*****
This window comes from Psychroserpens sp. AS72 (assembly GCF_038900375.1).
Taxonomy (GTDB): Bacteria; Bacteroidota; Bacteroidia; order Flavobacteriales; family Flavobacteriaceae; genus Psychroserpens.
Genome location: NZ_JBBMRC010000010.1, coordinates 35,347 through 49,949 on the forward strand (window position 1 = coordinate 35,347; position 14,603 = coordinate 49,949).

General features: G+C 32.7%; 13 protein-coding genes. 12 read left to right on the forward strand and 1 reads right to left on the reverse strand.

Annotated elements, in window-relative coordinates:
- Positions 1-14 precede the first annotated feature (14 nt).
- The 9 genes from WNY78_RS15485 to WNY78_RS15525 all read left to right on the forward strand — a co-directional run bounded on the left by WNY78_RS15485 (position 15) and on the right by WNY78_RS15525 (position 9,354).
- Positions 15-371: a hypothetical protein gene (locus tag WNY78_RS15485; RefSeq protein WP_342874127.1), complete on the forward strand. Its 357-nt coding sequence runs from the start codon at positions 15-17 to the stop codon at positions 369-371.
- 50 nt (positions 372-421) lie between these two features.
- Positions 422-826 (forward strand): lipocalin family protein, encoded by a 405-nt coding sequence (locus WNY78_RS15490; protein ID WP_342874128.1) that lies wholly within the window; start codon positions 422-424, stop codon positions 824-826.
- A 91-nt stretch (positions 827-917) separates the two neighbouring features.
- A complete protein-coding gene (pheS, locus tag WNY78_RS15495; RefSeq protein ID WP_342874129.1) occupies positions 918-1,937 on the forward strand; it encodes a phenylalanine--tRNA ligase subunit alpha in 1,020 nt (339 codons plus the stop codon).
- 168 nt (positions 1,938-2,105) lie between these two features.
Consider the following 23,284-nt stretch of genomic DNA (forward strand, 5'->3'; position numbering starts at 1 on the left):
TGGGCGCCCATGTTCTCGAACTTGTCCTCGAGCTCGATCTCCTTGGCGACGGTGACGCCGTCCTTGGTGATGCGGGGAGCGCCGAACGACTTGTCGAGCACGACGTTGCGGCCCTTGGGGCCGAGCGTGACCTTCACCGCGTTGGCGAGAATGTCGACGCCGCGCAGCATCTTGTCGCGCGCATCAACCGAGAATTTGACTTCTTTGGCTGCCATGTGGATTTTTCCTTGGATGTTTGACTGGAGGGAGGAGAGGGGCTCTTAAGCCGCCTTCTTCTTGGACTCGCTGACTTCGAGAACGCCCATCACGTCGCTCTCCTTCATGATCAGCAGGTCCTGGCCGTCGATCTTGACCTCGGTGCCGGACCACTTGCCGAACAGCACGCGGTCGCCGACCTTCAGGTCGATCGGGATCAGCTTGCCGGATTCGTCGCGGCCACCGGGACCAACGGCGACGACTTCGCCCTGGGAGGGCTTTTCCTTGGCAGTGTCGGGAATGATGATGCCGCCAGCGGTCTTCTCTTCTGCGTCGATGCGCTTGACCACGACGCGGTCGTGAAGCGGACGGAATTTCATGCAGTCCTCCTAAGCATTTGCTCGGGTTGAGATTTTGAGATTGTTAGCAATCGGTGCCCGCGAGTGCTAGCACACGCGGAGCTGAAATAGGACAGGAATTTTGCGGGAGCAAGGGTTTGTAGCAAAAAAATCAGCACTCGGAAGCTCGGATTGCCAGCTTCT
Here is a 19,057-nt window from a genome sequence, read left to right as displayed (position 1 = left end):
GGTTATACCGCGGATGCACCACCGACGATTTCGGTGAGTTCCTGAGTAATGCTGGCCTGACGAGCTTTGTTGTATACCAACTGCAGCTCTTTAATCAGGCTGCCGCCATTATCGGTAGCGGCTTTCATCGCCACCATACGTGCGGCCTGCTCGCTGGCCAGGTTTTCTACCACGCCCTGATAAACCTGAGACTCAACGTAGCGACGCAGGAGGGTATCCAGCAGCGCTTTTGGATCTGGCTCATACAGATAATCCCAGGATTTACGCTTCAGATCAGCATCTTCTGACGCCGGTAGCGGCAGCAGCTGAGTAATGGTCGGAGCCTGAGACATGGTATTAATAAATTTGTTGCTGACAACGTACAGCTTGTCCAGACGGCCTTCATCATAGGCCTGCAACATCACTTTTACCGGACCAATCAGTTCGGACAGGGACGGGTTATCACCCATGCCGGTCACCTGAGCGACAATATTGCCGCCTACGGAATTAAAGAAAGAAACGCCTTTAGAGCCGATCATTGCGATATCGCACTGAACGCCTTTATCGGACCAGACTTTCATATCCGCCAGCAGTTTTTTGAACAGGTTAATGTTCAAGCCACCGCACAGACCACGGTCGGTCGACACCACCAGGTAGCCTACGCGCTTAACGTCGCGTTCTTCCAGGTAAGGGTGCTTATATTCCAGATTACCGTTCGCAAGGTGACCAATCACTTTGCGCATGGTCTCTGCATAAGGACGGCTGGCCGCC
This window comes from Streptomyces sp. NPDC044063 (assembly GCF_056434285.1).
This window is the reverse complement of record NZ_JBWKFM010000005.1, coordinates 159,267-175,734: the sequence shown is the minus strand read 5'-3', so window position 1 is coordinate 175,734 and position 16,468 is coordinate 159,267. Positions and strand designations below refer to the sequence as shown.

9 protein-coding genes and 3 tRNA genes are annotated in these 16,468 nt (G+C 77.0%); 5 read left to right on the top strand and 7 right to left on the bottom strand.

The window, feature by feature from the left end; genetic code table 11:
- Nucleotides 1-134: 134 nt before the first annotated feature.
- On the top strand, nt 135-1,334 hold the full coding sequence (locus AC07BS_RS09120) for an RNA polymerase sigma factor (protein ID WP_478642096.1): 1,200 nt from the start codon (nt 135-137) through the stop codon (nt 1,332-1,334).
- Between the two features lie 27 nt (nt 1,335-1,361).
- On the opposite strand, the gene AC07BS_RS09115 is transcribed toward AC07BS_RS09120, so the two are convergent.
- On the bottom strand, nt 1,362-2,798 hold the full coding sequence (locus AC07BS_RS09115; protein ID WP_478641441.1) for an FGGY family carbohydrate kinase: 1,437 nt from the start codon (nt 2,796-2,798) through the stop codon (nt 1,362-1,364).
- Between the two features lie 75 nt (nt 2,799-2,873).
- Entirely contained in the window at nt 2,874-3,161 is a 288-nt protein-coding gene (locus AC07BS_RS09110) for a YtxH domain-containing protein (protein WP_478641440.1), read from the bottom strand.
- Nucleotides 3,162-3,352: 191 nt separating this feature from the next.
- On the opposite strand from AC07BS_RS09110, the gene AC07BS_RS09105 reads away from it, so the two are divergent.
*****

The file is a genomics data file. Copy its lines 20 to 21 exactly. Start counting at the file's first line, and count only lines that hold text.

9 protein-coding genes and 3 tRNA genes are annotated in these 16,468 nt (G+C 77.0%); 5 read left to right on the top strand and 7 right to left on the bottom strand.

The window, feature by feature from the left end; genetic code table 11: